Last year, I was a first-time nominee for my short documentary, Facing Fear. Amidst the hoopla of press, screenings, parties and rubbing shoulders with celebrities, it was tough at times to keep perspective as to why I actually made the film in the first place.
I fretted over what to say to Christian Bale, seated at my table at the Oscars luncheon. I worried about my wardrobe in TV interviews. I stressed over securing tickets for crew to the actual Academy Award ceremony.
When asked what it was like to be nominated, I toed the party line.. ."it was an honor to be recognized." We do not make documentaries to win awards nor make money and if that is the pinnacle for you, then you are probably in the wrong profession. The exposure we received for our small film and the opportunity to start a discussion on tolerance, hate and forgiveness was first and foremost when we set out on the arduous path of making the film.
Was it possible to lose sight of what this actually was all about? Indeed! When my sons, Joaquin, 6, and Lorenzo, 3, started chiming in, it certainly didn't help. The mention of "Oscar" or seeing daddy on TV turned the talk to whether I was going to win. In their world it was all or nothing. This was the World Cup final and I was Lionel Messi.
As much as we have stressed the importance of having fun in all their endeavors, with winning as a byproduct of the experience, they were laser-focused on daddy bringing home a statue and provided me with the only real "pressure" to win. If I was lucky enough to win, I had a special message for them in whatever I would say.
While my wife and I attended the ceremony, the boys were glued to a TV at home trying to catch a glimpse of us among McConaughey, Blanchett and Streep on the red carpet, pausing the show anytime they saw a blue dress that might have been mommy.
They were living room cheerleaders, holding up handmade signs with my name on it like overzealous fans in the arena grandstand.
When the big moment came and I didn't get called to the stage, the boys were almost in tears. For me, this whole experience was just the beginning of amazing new opportunities... for them, this was a crushing defeat! I certainly was disappointed not to be able to recognize everyone who contributed to the film (including them) in front of a global audience, but I got over it within hours.
When we arrived back home, the boys had only overcome some of their grief and gave me a huge comforting embrace that put a final coda on the whole experience for me... or at least so I thought.
A couple months pass and I have come down from the high of the previous year. I have all my mementos, and perks from the Oscar run stored away for future nostalgic reflection. I'm back in my routine, including picking up Joaquin, from his weekly ceramics class. Suddenly though, I am barred from entering the actual studio where he is working on a new piece. It slips out that this creation was a super secret gift for the coming Father's Day.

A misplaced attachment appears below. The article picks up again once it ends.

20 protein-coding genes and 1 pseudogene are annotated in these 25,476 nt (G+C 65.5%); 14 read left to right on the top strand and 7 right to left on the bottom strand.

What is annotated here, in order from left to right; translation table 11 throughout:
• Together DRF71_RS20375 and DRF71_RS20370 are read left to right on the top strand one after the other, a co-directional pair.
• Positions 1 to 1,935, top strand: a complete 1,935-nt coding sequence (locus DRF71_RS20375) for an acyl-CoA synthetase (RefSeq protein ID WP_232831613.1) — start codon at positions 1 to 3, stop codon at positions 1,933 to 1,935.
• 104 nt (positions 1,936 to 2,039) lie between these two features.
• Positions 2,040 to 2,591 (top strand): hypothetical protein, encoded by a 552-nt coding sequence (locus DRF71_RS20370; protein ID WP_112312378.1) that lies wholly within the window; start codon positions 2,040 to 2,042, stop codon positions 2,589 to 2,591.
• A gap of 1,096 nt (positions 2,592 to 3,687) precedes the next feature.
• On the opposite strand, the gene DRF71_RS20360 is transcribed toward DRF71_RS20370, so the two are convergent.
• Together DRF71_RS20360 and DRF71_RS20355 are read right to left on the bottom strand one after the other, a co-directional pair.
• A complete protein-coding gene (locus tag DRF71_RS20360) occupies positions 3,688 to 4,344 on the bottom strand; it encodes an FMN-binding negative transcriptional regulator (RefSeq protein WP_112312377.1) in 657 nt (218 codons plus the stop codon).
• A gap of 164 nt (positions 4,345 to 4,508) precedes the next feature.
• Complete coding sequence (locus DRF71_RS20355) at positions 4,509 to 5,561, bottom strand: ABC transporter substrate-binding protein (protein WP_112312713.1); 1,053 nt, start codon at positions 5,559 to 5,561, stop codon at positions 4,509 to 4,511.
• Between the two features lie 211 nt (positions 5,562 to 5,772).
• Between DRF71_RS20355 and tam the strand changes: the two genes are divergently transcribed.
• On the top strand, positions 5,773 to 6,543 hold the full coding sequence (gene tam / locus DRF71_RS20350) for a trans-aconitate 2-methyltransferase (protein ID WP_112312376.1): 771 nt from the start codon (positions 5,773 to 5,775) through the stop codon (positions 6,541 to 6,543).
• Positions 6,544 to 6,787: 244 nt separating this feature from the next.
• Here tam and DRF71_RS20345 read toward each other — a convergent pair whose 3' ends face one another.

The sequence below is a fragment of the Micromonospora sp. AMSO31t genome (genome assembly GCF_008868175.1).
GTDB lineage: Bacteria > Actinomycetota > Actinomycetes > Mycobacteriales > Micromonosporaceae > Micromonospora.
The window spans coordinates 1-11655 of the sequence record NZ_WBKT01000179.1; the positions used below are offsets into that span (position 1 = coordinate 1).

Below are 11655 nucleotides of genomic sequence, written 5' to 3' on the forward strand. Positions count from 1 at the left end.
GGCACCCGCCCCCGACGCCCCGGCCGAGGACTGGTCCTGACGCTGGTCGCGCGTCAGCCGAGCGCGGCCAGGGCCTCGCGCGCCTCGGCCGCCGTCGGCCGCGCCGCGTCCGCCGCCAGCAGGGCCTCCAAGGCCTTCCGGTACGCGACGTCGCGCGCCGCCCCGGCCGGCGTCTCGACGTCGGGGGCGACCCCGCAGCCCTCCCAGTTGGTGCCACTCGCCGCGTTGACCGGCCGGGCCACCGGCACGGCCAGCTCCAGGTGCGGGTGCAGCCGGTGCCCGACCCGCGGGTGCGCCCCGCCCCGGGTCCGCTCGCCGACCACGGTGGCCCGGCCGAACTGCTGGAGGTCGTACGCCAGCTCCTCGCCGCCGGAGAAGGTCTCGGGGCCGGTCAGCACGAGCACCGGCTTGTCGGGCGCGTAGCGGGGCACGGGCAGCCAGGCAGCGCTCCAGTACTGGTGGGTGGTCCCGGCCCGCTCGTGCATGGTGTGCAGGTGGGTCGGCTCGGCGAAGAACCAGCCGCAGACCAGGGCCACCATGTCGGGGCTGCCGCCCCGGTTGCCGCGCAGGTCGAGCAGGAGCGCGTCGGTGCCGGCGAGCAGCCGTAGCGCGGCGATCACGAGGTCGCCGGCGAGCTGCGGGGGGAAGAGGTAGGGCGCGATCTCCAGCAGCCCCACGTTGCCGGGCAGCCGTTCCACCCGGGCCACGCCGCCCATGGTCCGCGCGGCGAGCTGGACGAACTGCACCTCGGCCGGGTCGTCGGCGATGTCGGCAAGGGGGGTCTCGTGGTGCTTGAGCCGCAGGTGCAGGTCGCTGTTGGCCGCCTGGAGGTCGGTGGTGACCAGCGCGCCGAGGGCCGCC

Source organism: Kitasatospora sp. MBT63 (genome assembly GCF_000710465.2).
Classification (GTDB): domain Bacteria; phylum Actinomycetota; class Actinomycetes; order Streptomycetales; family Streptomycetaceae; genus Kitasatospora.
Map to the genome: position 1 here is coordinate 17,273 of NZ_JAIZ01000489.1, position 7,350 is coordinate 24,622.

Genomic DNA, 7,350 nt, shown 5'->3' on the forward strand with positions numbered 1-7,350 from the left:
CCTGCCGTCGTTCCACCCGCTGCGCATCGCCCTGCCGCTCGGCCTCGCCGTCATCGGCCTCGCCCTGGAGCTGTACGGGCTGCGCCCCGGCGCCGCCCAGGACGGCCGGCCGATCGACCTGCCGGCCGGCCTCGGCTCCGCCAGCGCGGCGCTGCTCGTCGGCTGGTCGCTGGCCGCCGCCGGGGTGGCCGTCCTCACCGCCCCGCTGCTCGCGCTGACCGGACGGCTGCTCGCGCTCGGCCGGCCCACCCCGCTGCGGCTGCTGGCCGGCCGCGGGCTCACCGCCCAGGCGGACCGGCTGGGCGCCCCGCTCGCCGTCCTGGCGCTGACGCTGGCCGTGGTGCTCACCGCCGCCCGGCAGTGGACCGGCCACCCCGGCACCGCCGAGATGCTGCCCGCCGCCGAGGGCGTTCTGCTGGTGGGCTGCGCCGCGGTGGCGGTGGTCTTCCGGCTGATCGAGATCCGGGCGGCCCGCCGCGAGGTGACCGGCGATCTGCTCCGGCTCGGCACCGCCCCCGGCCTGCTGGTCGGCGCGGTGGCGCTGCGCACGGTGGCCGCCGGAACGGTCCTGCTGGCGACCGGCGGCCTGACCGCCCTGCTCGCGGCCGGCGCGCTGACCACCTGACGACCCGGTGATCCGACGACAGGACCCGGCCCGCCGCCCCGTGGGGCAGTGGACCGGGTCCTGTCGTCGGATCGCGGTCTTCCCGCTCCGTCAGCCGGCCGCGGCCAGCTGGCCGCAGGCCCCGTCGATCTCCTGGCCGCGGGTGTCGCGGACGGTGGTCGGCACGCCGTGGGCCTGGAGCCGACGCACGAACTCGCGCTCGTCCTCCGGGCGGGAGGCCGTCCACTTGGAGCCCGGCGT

Our house was already chock full of his many clay creations... a plethora of plates, cups and saucers in every size. We had a menagerie of animals, a cornucopia of fruit and even a pizza slice re-imagined in earthen form. We had even started to look into new storage options for our massive collection. When he smuggled home his newspaper-wrapped masterpiece, I only knew it was not significantly larger than anything else we already had in our stockpile. I secretly hoped for something for my office desk to relieve some of the clutter at home.
It's the morning of Daddy Day and after a made-to-order breakfast in bed, Joaquin proudly presented me with the wrapped gift along with a beaming smile and a look of anticipation I had not yet seen in his short history of juvenile gift giving.
As I opened it up I saw a small statuesque-looking man staring up at me. A sleek bald head with both arms folded over what appeared to be a sword ran the length of its legs to the pedestal below the feet. It was painted in its entirety in a muted mustard gold and the eyes and face were not quite recognizable.
This was not what I was expecting and I gave the requisite thank you before he asked, "Do you know what it is?" I racked my brain. I could see he had rehearsed and played out it this moment in his head for weeks. He was prepared for Daddy to be awe struck by his new creation and I was not holding up my end of the bargain.
After some fatherly procrastination and just before I had to actually fess up to my ignorance, it hit me. It was Oscar!!!
It was not plated in 24 karat gold, it stood a good 5 inches shorter and weighed well under the 8.5 pounds of the official Academy statuette. The knight holding the crusader sword was "abstract" in the best possible way. Its base was not the traditional reel of film but rather just a solid foundation of terra cotta. Instead of being cast, molded, polished and buffed by world-renowned RS Owens & Company, mine was hand-formed, glazed and fired with love at Kids n' Clay.
My Oscar does not need the official trademark ® while he now sits on the mantel alongside some of his clay comrades.
If there was any need for further perspective as to what the whole Oscar experience really meant in the grand scheme of things, it was all put into crystal clear focus by a 7 year-old boy with a heart of gold. I can honestly say that I would not trade my Oscar for his bigger, shinier counterpart being handed out this week.